A proposal to extend the high-speed rail network north of the border was part of a 20-year investment plan announced today by the Scottish Government.Alas, the cup was barely raised to his lips, when the bad news filtered north:
The infrastructure “mega-plan” has ambitious aims to improve roads and rail as well as schools and hospitals across the country over the next two decades.
Infrastructure and Capital Investment Secretary Alex Neil announced the list of strategic projects in Edinburgh today.
The government has announced it is postponing its decision on whether work should start on HS2, the high-speed rail project running from London to Birmingham, Manchester and Leeds.Meanwhile, this guy in The Independent argues convincingly that it may never happen at all:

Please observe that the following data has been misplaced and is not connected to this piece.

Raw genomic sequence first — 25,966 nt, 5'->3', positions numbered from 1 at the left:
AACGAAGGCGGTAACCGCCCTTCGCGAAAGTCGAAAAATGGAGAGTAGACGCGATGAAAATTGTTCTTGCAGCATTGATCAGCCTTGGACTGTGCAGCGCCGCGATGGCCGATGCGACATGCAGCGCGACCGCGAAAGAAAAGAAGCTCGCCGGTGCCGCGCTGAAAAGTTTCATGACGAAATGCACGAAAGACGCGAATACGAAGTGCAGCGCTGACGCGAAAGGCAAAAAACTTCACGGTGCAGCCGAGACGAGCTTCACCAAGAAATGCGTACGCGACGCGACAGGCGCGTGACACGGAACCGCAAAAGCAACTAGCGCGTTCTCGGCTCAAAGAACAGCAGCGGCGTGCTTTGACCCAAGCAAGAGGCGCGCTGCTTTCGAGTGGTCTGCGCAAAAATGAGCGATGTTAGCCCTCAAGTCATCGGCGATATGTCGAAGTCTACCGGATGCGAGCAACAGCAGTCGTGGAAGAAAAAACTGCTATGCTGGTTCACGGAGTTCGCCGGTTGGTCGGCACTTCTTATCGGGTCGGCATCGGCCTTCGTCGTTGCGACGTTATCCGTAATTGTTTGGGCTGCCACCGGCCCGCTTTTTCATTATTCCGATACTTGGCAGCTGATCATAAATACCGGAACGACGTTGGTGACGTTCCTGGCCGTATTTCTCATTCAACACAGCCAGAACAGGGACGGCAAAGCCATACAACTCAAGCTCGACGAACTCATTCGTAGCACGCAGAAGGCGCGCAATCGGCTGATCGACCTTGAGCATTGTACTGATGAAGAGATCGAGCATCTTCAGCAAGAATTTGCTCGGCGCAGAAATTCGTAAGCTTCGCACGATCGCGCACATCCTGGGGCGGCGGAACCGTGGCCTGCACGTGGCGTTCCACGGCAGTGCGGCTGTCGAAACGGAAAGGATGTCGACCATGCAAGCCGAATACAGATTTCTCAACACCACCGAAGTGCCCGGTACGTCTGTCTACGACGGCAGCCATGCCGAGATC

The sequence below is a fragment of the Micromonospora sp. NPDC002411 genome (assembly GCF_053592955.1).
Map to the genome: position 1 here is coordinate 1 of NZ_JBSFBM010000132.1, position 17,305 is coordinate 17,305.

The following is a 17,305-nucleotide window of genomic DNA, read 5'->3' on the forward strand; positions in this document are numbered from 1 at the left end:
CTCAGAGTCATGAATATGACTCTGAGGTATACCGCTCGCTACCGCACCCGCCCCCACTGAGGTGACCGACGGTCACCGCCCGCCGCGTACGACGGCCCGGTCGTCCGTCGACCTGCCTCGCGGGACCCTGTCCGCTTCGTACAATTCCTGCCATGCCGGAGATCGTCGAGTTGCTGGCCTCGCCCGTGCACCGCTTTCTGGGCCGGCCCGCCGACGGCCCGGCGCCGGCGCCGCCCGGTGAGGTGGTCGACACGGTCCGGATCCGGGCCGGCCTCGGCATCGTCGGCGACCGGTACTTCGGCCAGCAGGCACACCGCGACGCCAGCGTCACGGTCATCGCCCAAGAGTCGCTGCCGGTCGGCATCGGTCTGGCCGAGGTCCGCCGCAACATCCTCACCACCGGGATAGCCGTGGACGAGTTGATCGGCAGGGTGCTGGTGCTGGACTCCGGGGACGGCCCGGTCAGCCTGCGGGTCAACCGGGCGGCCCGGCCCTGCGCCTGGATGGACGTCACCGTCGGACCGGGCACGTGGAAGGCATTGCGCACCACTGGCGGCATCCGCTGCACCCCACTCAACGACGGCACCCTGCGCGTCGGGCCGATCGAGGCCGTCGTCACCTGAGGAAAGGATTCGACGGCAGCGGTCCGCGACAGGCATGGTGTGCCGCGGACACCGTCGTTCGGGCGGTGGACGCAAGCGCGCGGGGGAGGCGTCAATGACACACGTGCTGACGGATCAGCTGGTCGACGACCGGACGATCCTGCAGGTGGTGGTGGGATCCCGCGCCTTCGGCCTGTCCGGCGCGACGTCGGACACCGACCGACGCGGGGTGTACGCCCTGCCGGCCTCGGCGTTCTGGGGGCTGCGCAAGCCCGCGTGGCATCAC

Justine Greening, the transport secretary, confirmed speculation that the decision on the scheme would be put off until the new year.
Greening, who took up office only two months ago, said that while she had been considering all the issues raised in the HS2 consultation, she needed more time.
The plan to build a high speed rail link in the UK moves even more slowly than a train from London to Cornwall. In what is a bizarrely contorted juxtaposition, all three main parties are theoretically committed to the link and yet it seems increasingly as if the project will not happen. The reasons will be depressingly familiar for those who know the history of ambitious infrastructure projects in Britain. Once more, superficial opportunism, incompetence, fear and ministerial weakness play their destructive roles.
Poor old Alex. He thought he was going to be the Fat Controller, but now it seems that the levers are further away than ever ...